Don't really know why you'd need a lawyer for that though... You just sign a piece of paper and hand over the money and then you're done....
But then I guess there are people who need a lawyer to purchase something in the supermarket......
I bet if you did a survey of DR1 members you would find that a majority use a lawyer.

Good idea about taking a lawyer to the supermarket though! :)
 
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Kricke87

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Well, now when I come and think about it. I've actually always used a lawyer when doing car businessess, but that's only for them to write me a standard legal purchase certificate. But that's not difficult, you just ask any lawyer to write you an "acta de venta" and you pay like 2000 pesos or something like that, and that's it.
So I guess that's what you meant by that, but still not difficult to buy/sell cars.
 

JD Jones

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Well, now when I come and think about it. I've actually always used a lawyer when doing car businessess, but that's only for them to write me a standard legal purchase certificate. But that's not difficult, you just ask any lawyer to write you an "acta de venta" and you pay like 2000 pesos or something like that, and that's it.
So I guess that's what you meant by that, but still not difficult to buy/sell cars.
Just remember in the case of an accident the name on the registration is the one who will suffer the grief, acta de venta or no.

When I sell, I go through the whole process with the buyer, right through to paying the tax and getting a registration in the buyers name (and out of mine.)
 

Kricke87

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Just remember in the case of an accident the name on the registration is the one who will suffer the grief, acta de venta or no.
What do you mean? If I have an accident and I die, then the person on the registration will suffer? Or if I run over a motocyclist, the person on the registration will be jailed and not the person who actually did it? :unsure:
 

JD Jones

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If I sell a car to someone, and that person has an accident while the vehicle is still in my name, you can bet the other party will come after me. I've seen it happen more times here than I care to remember.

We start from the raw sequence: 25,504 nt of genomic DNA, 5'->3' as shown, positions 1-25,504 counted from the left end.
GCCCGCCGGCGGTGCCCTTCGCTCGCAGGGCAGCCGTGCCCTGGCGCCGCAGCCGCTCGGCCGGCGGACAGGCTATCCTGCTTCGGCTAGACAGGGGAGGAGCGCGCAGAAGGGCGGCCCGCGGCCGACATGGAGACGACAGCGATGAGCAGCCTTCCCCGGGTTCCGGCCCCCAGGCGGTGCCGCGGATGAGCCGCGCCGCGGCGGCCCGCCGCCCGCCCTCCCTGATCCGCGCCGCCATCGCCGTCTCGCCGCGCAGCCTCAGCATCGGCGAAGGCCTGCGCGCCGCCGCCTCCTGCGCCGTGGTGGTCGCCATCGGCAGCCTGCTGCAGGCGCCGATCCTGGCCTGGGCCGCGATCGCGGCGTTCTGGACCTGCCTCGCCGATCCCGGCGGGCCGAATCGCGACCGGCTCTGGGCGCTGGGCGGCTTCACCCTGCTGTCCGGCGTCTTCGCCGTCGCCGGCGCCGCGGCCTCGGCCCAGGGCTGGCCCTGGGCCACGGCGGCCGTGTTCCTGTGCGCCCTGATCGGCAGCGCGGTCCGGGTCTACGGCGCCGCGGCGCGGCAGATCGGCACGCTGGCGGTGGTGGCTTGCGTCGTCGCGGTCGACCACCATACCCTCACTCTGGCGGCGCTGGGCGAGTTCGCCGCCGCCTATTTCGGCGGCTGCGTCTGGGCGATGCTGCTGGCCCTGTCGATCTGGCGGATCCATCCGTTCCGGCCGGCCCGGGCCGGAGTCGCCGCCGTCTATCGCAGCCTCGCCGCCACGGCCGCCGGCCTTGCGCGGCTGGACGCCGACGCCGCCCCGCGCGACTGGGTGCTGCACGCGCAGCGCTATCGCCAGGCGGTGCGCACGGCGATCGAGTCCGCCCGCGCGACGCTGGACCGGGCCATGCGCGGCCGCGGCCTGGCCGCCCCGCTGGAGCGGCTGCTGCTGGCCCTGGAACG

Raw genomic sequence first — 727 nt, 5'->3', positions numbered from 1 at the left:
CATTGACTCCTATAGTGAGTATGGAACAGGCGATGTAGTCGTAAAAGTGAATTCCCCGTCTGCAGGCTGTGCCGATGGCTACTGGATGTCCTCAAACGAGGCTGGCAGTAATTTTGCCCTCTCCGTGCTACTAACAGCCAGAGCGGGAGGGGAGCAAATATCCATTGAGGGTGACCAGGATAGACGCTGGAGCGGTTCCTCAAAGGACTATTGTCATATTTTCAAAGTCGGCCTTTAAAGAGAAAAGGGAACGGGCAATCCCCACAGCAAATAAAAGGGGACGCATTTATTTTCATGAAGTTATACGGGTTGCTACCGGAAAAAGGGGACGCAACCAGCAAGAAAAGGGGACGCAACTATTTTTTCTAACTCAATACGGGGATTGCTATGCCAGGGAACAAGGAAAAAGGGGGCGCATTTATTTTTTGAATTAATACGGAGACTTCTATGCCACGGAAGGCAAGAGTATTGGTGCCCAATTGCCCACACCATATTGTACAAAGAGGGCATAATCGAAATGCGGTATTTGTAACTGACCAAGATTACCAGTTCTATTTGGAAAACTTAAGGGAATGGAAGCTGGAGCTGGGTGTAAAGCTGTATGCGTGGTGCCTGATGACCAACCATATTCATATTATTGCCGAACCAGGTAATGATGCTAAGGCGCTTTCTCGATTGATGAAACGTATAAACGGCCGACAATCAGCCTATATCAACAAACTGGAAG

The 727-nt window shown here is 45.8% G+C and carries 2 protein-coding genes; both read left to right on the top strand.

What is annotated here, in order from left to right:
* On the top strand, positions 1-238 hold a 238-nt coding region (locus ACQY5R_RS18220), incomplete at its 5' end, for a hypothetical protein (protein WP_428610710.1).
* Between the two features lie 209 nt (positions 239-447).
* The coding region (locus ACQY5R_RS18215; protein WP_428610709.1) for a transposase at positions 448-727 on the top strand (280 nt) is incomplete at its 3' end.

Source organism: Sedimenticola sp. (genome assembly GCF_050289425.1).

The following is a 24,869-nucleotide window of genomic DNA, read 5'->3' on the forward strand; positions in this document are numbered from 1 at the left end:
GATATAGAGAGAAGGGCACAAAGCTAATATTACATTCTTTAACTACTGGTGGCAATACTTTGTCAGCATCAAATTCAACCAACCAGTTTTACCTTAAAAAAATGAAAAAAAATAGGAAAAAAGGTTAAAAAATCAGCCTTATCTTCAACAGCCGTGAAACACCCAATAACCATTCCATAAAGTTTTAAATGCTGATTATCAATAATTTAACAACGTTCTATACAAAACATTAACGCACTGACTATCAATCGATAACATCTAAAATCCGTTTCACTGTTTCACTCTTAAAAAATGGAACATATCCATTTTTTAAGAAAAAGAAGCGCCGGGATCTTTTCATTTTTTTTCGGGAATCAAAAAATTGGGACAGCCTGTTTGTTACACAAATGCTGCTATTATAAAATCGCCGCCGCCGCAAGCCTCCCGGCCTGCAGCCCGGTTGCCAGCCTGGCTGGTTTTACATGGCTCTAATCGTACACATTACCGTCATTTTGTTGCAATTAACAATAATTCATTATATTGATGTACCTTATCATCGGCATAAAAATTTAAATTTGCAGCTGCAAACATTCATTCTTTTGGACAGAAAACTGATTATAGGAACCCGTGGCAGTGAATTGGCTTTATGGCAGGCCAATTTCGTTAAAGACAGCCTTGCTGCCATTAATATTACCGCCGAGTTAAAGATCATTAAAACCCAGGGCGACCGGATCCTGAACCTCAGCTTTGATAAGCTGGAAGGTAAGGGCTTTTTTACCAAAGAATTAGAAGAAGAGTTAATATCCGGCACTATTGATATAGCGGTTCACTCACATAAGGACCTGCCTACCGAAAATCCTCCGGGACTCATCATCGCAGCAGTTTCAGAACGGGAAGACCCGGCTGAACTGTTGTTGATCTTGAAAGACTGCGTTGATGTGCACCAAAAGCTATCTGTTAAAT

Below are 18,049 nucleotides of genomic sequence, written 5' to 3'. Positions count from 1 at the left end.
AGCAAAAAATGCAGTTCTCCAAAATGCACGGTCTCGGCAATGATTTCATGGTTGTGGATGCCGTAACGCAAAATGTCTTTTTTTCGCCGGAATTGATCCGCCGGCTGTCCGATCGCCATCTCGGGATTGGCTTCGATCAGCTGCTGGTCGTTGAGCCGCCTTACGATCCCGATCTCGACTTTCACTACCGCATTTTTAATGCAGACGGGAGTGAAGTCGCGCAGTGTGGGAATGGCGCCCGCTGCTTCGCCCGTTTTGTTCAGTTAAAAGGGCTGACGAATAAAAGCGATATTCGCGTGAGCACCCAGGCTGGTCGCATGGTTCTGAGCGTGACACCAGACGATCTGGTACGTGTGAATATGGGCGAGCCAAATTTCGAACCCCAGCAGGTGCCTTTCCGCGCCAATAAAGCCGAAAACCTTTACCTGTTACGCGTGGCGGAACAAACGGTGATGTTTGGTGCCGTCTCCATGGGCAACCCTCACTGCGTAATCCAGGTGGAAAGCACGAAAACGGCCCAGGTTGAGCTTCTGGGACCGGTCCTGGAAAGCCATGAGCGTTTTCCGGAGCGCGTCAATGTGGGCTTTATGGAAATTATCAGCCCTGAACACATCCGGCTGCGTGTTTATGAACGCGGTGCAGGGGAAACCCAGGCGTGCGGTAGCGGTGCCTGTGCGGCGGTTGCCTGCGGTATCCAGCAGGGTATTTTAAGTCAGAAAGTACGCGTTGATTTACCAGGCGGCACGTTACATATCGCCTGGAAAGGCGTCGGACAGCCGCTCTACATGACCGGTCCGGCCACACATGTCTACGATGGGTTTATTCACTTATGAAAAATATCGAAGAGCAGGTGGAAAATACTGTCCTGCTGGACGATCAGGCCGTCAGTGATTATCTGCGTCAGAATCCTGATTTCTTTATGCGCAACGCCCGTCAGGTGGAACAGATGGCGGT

For example, A Dominican friend of mine owns a trucking company, and a truck she sold with an acta de venta was involved in a fatal accident. (A kid doing wheelies rode into the opposing lane and hit the truck head-on)
She was sued by the surviving family, and on the advice of her lawyer she ended up having to take everything out of her name to avoid losing a lot of her belongings. The lawyer they had made her life miserable for quite a while.
 
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MariaRubia

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If here for less than a year, lease or rent. The number she is being quoted is quite reasonable with full insurance. Make sure she is also not responsible for maintenance. That lease should only require here to supply her own gas.


Well, they cannot be new and have low km on the clock and plastic on the seats. Sounds like a sales pitch......................which gets to determining the reputation of the people doing the leasing. That having been said, just as any renter should first do, check the vehicle and take pictures of all body panels, motor and interior......lest she turn the vehicle back and get an unwanted surprise charge for "damage."

There is or should be far less difficulty in renting/leasing than buying............and in the end of her stay she just turns the vehicle back in without the need to find a buyer and consummate a sale.

Now if she plans on staying longer, a purchase might be more appropriate...........but at least if her plans do change and she needs/wants to leave........she can do so with less stress/interruption.

Respectfully,
Playacaribe2
Thank you that's incredibly helpful. The guy has sent photos to show that there are 32000 km on the clock and it's a 2023 model.
 

cavok

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Well, now when I come and think about it. I've actually always used a lawyer when doing car businessess, but that's only for them to write me a standard legal purchase certificate. But that's not difficult, you just ask any lawyer to write you an "acta de venta" and you pay like 2000 pesos or something like that, and that's it.
So I guess that's what you meant by that, but still not difficult to buy/sell cars.
It's easy to be a seller here - not so easy to be the buyer. You have to go to DGII to pay the tax and then to the PN in Santiago to get the registration. You need a notarized contract to do that. As the seller, you need to make sure the title is taken out of your name or you could be liable in an accident.
 
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Thank you that's incredibly helpful. The guy has sent photos to show that there are 32000 km on the clock and it's a 2023 model.